In Career, Discussions, Discussions, Education, Entrepreneurs, Money, Retirement

Stop hating on work. It’s okay to say you love your job.

I only just started reading FI blogs (Financial Independence), and the running theme is how much they hate their jobs.

My partner is sort of in that realm. He is working like a mofo to reach FI (comfortably) so he will never have to wake up and deal with these people again.

Me? I’m not so much into that.

I guess I just want to say that maybe I am in the minority out there, but my mother and I, both LOVE OUR JOBS.

We love being smart at work, we love going to work, we like feeling and being useful, and I like being organized and getting things done by helping companies thrive.

I just want to say…

It is OKAY TO LOVE YOUR JOB.

You don’t need to pretend you hate to work. I don’t.

My manager talks all the time about hating his job and wanting to retire. And so does almost every colleague I meet.

Me? I’m not like that. I say: “Well.. I love what I do. It’s really fun. It’s interesting…” but I guess no one sees it like that, it is more a chore to get over with, so they can save for retirement and go eff off in their Florida abode, drinking maitais on the beach.


I guess it’s the reason why I am not really into saving like some crazy person. I save a good chunk, I enjoy life.. I spend a little here and there.. but it is all because of a few factors:

1. I AM STILL YOUNG

I have a good 30+ years to go before I retire at a regular age.

I have lots of time left to work. Why rush to work and save all this money only to wait around and be bored in my 40s or 50s?

2. I LOVE MY CAREER

I am good at it, and I enjoy going to work even early in the morning.

I am challenged (mentally), I like working with a good team and trust me, my team is AWESOME here, the best I have worked with thus far.

I also like a little flexibility and free time and this particular contract is well-located (the commute is ridiculous, it is so great without traffic), and the flexibility to work from home is not ideal (I could work from home… but am encouraged NOT TO), but I can sort of come in and leave almost any time I want.

3. MY CAREER GIVES ME SOMETHING TO DO WITH ALL THAT TIME

I mean 40 hours a week is a lot of time. I stayed at home with Little Bun and was literally climbing the walls.

A nice compromise would be maybe a part-time job. 20 hours a week, 20 hours left to do what I want…

I suspect that is what I really want.

4. I ALREADY DO WHAT I WANT TO DO

I cannot figure out what I’d do if I retired.

I’d .. cook more? Eat more? I have no idea because I really.. don’t know what I want to do that I don’t already do.

Travel more perhaps. Read..?

Aside from that, there is only so much I can read and do to relax. I’m one of those types that has to fill her day with THINGS TO DO and ACTIVITIES.

Plus, blogging I guess would get more time if I were retired, as we all saw when I was off with Little Bun, but I already blog as much as I want while working.

What’s the difference?

Maybe more sleep. Yeah. I’d get more sleep. I’d nap more.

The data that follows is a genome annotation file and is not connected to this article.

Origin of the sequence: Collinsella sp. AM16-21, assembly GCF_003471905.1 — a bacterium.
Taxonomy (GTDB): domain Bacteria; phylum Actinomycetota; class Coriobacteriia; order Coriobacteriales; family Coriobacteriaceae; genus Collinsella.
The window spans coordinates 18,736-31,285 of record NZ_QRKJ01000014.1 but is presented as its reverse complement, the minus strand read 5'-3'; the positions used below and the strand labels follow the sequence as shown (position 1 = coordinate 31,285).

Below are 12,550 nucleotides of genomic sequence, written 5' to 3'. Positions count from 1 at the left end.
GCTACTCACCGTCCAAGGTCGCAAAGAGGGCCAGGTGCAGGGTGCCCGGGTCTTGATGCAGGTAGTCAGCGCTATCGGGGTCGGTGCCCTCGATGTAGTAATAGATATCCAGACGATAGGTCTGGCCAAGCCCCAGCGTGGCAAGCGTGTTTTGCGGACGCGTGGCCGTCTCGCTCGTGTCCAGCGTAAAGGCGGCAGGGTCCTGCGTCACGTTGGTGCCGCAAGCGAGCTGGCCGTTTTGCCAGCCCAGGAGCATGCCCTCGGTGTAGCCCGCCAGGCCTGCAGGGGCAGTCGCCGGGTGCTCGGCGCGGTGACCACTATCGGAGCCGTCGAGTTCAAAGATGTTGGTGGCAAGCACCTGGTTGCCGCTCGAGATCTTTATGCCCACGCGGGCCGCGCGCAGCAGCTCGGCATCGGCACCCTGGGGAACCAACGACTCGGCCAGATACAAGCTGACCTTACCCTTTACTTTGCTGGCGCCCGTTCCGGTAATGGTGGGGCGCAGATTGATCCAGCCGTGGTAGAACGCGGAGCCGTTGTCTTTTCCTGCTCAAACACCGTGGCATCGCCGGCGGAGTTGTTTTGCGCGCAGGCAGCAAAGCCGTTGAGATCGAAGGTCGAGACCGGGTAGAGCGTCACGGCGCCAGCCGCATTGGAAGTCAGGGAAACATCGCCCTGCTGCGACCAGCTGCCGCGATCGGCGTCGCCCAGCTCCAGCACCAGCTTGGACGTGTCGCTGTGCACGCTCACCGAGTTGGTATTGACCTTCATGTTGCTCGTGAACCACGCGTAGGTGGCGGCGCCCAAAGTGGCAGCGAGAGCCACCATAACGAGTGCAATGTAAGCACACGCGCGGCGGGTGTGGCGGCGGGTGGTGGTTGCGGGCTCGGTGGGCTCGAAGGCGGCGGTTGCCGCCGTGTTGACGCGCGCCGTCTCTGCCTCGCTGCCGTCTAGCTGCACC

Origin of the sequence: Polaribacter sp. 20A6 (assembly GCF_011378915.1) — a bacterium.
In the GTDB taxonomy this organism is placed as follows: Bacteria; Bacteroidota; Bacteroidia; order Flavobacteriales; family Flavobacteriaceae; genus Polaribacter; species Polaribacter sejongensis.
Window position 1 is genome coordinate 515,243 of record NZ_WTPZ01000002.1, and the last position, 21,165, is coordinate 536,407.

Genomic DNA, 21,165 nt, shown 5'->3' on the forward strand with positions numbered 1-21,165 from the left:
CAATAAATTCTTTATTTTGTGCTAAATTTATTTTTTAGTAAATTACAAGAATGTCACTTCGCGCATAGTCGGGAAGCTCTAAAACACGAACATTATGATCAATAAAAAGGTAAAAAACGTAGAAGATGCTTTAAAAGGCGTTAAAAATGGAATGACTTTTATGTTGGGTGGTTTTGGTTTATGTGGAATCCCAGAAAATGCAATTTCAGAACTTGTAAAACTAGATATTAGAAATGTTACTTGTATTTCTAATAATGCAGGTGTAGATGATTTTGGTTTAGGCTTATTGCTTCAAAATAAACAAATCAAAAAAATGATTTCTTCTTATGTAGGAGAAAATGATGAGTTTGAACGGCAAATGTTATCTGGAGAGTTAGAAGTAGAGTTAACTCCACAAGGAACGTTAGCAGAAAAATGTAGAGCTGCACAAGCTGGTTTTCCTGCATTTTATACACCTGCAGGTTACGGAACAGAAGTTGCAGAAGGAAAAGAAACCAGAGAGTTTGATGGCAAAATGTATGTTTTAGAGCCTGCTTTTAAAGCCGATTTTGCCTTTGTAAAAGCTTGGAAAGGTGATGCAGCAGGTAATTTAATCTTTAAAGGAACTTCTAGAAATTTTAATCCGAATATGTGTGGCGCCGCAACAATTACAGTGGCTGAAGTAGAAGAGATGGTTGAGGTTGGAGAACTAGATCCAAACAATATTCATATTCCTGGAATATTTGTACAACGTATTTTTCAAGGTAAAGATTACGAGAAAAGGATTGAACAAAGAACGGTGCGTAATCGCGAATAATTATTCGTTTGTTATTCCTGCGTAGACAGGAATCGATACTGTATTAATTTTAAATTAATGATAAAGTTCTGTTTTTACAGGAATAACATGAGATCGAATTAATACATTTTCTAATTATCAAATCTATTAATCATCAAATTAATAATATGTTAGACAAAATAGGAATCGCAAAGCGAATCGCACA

WHAT ABOUT YOU?

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Sherry of Save. Spend. Splurge.

Millionaire at 36 after getting out of $60K of student debt in 18 months, a little over a decade earlier, using TheBudgetingTool.com. Since then, I have paid my $600K home in cash (my half was $300K), my $180K casr in cash, worked 50% of my career (taking 1-2 year breaks), and quadrupled my income within 2 years of graduating, going from $65K to $260K with an average lifetime savings rate of 50%. I could retire today if I wanted, but love my work-life balance as a freelancing consultant in STEM (Science, Technology, Engineering, Math). I am all about balance - between time and money, and also enjoying my money. I also post daily on Instagram @saverspender.

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Posted on July 25, 2017

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18 Comments

  1. Karen

    With the exception of my most recent 9 to 5 job (I ended getting let go due to some restructuring after my company was bought by a larger company), I’ve hated most of my full-time jobs. I was constantly changing jobs because none of them felt like a good fit. I felt like Goldilocks for the past 8 years. I think now I’m in a place where I actually enjoy what I do. They are three separate gigs but I enjoy each one of them.

    Reply
    1. Sherry of Save. Spend. Splurge.

      They fulfill you in different ways, right? That’s the way I see blogging – low income compared to the hours spent, but I enjoy it so much, and then my day job is high stress and pressure filled but exciting..

      Reply
  2. Heidi P.

    I love what I do. I learn something every day. I interact with all different kinds of people. I’m good at what I do. I don’t always like my employer, but I don’t plan on leaving any time soon. I have no desire to retire. I work a very part time job in the same field so when I do finally stop working full time, I can still have something to do that keeps my skills sharp. i don’t know what I’d do if I did retire.

    Reply
    1. Sherry of Save. Spend. Splurge.

      Me neither. O_o.. watch birds?

      Reply
  3. Domonique of She's The IT Guy